The Patriot

Last night mom and I watched The Patriot, Mel Gibson’s “Brave Heart of the New World.” We enjoyed it, both as an action flick and as an opportunity to reflect on the revolution that bought us our freedom.

One thing I took home was the huge difference between the United States then and now. Then, the militia was formed of farmers and frontiersmen and fought an adversary that had traveled across an ocean to maintain control over a rebellious colony. Now, our army is comprised of mercenaries (ignore the “volunteer” euphemism) and is sent across an ocean to maintain our “vital interest” in oil production. I know that sounds like a cheap shot, but it’s really not. Yes, the Arab world is characterized by monarchies and dictators and mullahs, and yes, it has become a breeding ground for terrorists. But we have only two interests in it: Israel and oil.

Our country’s philosophy in modern times has consistently been to take the conflicts elsewhere. We fought “surrogate” wars all through the cold war face off so we could confront the Soviets in ways that didn’t spark global conflict. It worked. But I’m not sure the “war on terror” can be handled in quite the same way. Once we took out the training camps and sympathetic government in Afghanistan, I think the prudent course would have been to focus on homeland security and international cooperation. Instead, we went after Saddam with a play that had no second act. However the Iraqi war ends up, and I hope the outcome is positive, I believe our resources might have been better spend elsewhere.

And speaking of our “resources” that’s another big difference between the revolutionary war and Iraq. Our current resources consist of a paid army that includes very few from the “elite” class that rules or wealds power in our country. We do support them with the best technology we can buy, but when lives are lost, the mourners are not Senators or Congressman or captains of industry. They are invariably the “little people” in the heartland who buy the hype and respect our leadership perhaps a little more than they should. The revolutionary war included a cross-section of our populous, who pledged their lives and something else that is lacking in our society: sacred honor.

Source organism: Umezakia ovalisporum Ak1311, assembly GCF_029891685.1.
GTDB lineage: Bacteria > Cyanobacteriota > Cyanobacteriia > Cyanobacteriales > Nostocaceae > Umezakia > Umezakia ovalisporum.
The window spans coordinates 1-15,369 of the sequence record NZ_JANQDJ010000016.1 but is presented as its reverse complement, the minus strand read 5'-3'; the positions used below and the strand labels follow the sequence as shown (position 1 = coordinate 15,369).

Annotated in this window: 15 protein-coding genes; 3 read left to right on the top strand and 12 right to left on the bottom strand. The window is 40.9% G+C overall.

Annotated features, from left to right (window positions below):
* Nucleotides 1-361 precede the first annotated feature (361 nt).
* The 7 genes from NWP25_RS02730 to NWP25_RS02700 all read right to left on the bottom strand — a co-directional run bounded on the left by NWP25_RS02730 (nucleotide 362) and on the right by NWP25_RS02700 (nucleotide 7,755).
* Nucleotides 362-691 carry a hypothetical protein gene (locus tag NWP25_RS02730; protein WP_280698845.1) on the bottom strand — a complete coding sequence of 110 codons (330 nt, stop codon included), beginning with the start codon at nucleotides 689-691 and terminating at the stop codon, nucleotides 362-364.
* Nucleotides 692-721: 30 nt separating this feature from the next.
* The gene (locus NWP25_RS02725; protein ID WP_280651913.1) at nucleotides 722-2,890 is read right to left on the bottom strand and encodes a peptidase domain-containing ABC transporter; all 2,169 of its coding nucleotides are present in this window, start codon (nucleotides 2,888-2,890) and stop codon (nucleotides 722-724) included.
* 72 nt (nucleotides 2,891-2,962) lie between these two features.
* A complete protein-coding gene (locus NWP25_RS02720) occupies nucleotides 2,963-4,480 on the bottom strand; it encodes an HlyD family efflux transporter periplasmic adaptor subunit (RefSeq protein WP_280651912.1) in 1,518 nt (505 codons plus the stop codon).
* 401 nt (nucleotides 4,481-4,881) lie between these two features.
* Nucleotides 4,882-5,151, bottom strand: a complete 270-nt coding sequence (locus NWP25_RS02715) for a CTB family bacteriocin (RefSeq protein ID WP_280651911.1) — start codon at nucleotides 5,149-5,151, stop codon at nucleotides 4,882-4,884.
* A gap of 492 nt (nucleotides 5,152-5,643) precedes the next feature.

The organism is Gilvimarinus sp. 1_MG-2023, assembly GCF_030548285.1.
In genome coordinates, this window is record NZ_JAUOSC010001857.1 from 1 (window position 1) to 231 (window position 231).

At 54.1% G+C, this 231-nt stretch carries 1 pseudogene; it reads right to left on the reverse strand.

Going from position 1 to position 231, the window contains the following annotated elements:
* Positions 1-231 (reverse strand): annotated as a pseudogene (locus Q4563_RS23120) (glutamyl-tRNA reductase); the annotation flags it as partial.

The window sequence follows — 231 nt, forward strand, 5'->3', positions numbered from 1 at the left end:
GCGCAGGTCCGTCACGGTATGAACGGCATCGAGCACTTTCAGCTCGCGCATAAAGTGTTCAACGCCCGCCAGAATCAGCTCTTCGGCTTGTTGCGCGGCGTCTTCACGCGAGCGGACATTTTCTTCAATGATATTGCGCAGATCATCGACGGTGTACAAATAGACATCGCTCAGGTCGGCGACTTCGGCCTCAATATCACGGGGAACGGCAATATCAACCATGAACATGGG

Today we hear references all the time to those who are “fighting for our freedom.” As much as I respect the military, this is patently not true. Terrorism is no threat to our freedom; it is a threat to our security. On the relationship between liberty and safety, no one said it better than Benjamin Franklin. “They that can give up essential liberty to obtain a little temporary safety deserve neither liberty nor safety.”

DadHistories/Observations/Reviews07/04/04 0 comments

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